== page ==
By CB Adams
Let’s dispatch with the most obvious misconception one might have upon first encountering the
name Les Ballets Trockadero de Monte Carlo, which bills itself as the “World’s Foremost All-
male Comic Ballet Company.” At first glance, this might seem like a novelty act, like the Harlem
Globetrotters in tutus, RuPaul’s Drag Race On Pointe or Dame Edna Everage Does A Derriére.
Or, in Chuckles the Clown parlance, “A Little Song. A Lot of Dance. Just a Spritz of Seltzer
But what the audience at the nearly full Touhill Performing Arts Center on Saturday, April 16
discovered – if they didn’t already know – is that a “Trocks” performance is much more than a
drag ballet. So, let’s just call it what it truly was: a night of innovative, beguiling, impressive
ballet sprinkled liberally with spot-on comic moments that were way more Keaton and Chaplin
than Divine and Coccinelle.
And that may be one of the best things about the Trocks – the amount of sheer athleticism and
poise required of the male dancers to balance on toes as swans, sylphs, water sprites, romantic
princesses and angst-ridden Victorian ladies. It reminds one of that old quote about Ginger
Rogers doing everything Fred Astaire did, except “backwards and in high heels.”
Les Ballets Trockadero de Monte Carlo was founded in 1974 and, after appearances in more than
35 countries and 600 cities worldwide, continues its mission of performing polished parodies of
classical ballets en pointe and en travesty. As the company approaches its 50 th anniversary in two
years, its reputation received a boost after the release of Ballerina Boys, a film by Chana Gazit
and Martie Barylick, that aired on PBS’ American Masters. It is noteworthy that Saturday’s
performance marked a first for the Trocks’ as they made their St. Louis debut as part of Dance
St. Louis’ 2021-22 season.
Also noteworthy is “…the Trocks’ commitment to providing a stage for dancers often
underrepresented in classical ballet due to their sexual orientation, gender identity, size, social
class, race and ethnicity,” according to their mission statement “…As ambassadors of LGBTQ
culture and acceptance, the Trocks remain committed to supporting, mentoring, and inspiring the
next generation of LGBTQ performers and arts appreciators; supporting LGBTQ elderly and
mentoring LGBTQ youth; and serving as an integral link to the history and traditions of LGBTQ
The company’s education and engagement programs allow the company to extend the work it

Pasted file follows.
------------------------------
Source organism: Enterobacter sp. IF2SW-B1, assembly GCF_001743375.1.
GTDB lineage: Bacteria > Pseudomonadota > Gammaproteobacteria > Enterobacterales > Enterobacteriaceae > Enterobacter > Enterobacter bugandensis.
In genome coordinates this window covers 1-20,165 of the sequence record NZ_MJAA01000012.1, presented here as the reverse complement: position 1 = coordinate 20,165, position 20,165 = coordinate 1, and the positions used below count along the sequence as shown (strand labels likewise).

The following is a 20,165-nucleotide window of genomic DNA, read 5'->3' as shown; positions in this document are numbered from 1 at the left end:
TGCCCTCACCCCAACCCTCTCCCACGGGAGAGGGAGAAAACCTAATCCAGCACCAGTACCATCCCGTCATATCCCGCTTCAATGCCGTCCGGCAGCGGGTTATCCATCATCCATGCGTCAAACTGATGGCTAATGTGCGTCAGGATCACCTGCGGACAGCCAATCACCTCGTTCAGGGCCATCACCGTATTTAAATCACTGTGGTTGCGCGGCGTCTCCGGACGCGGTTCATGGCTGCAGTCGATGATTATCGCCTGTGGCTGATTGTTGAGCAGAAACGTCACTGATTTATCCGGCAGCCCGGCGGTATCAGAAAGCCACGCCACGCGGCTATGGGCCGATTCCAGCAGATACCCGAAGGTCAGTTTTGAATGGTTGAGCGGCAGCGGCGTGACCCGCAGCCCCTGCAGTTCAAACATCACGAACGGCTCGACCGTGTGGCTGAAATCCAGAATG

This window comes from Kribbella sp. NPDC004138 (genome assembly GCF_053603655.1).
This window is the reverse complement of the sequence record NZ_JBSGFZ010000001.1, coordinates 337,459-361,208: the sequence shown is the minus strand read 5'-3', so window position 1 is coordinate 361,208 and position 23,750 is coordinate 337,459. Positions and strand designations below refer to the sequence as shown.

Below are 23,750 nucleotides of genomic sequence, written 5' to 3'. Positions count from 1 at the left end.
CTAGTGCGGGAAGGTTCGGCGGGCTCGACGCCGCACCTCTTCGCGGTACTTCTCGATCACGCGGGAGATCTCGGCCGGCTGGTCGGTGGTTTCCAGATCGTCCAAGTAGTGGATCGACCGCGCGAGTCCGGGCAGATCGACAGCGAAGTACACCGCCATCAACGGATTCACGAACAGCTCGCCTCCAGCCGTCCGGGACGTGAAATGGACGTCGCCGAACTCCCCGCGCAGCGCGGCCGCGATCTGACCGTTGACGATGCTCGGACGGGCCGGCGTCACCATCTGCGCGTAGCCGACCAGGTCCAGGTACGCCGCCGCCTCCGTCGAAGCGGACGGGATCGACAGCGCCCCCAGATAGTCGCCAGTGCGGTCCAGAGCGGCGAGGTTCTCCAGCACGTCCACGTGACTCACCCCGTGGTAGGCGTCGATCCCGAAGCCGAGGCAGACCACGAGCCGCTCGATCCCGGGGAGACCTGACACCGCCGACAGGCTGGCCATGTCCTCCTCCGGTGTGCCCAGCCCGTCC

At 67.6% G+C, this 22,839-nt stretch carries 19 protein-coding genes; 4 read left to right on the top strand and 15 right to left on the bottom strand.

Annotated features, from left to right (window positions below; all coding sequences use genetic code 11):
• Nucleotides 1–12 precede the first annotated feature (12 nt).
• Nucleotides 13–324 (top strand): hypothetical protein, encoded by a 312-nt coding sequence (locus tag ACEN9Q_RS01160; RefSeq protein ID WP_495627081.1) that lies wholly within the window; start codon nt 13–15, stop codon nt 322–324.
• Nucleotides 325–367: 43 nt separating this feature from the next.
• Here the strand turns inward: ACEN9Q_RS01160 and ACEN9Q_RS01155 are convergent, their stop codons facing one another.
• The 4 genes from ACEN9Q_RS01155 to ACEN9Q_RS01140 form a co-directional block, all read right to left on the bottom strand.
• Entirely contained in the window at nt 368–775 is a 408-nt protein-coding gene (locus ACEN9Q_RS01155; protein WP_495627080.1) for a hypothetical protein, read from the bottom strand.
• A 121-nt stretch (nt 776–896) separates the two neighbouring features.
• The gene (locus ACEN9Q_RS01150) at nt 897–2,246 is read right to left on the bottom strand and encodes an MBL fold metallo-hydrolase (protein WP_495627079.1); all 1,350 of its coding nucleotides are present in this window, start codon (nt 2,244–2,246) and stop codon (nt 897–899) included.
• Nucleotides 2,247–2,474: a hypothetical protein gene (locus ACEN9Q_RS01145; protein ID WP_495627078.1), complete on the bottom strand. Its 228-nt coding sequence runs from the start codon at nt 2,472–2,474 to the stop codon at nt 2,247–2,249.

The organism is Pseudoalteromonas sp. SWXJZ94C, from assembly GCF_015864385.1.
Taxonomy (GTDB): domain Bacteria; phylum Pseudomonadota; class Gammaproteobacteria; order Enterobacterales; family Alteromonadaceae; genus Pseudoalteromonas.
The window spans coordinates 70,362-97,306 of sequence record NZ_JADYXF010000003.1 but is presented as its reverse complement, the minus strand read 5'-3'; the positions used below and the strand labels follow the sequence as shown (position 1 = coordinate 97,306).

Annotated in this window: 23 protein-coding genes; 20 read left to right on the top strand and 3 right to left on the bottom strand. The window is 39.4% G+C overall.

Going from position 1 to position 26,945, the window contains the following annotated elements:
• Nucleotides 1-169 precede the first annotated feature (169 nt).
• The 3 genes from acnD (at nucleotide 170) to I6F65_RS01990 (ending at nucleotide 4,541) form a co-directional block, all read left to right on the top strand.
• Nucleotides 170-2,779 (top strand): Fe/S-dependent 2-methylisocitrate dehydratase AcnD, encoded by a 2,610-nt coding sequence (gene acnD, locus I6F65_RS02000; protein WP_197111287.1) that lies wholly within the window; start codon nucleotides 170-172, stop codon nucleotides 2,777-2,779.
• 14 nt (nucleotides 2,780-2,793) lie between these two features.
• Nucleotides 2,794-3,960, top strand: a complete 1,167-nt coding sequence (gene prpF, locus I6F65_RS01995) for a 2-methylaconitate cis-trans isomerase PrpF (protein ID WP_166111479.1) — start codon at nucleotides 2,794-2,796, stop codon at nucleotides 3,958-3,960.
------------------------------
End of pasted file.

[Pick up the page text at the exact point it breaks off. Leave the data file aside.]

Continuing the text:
does on stage and engage communities in reimagining their expectations of ballet performance
and its intersection with gender roles and identities.”
Photo by Sascha Vaughan
Saturday’s program consisted of three parts. The first was “Le Lac des Cygnes” (Swan Lake, Act
II), the Trocks’ signature work, with music by Tchaikovsky, choreography after Lev Ivanovich
Ivanov, costumes by Mike Gonzales and décor by Clio Young.
This was followed by a pas de deux in “ Vivaldi Suite” with music by Vivaldi, choreography
after George Balanchine, costumes by Gonzalez and lighting by Kip Marsh. The evening
concluded with the Spanish-influenced Majismas, from the 1885 opera Le Cid by Jules Massenet
with staged and additional choreography by Raffaele Morra, costumes by Christopher Anthony Vergara
and lighting by Jax Messenger.
It would almost be unfair to highlight any one of the Trocks because, to mix metaphors, the
company has such a “deep bench” of fabulously talented ballet dancers. Their Trocks names
include Maya Thickenthighya, Minnie Van Driver and Sascha Altschmerz.
The program notes were as much fun to read as listening to the pun-filled names at the end of
the old Car Talk radio show, such as the Russian chauffeur, Picov Andropov,
and vacation specialist, Ivana Veekoff.
But who said reviews were fair? In addition to the deep bench, of special note was Takaomi
Yoshino by way of Varvara Laptopova as the Queen of the Swans in Swan Lake. The Vivaldi
Suite was performed seamlessly by Maxfield Haynes by way of Marina Plezegetovstageskaya
and Ugo Cirri by way of William Vanilla. The entire Corps de Ballets in Majisimas was so
effortlessly enthralling and entertaining that it was easy to focus on the performance itself with
no concern that it was also a performance by only men. That takes some doing.
After a long standing ovation, the company treated the audience with a Rockettes-styled dance to
“New York, New York.” At the Trocks St. Louis debut, it’s not hyperbole to assert that they
came, they saw and they knocked it out of the park.
Here’s to hoping it won’t be another 48 years before they return. Start spreadin’ the news.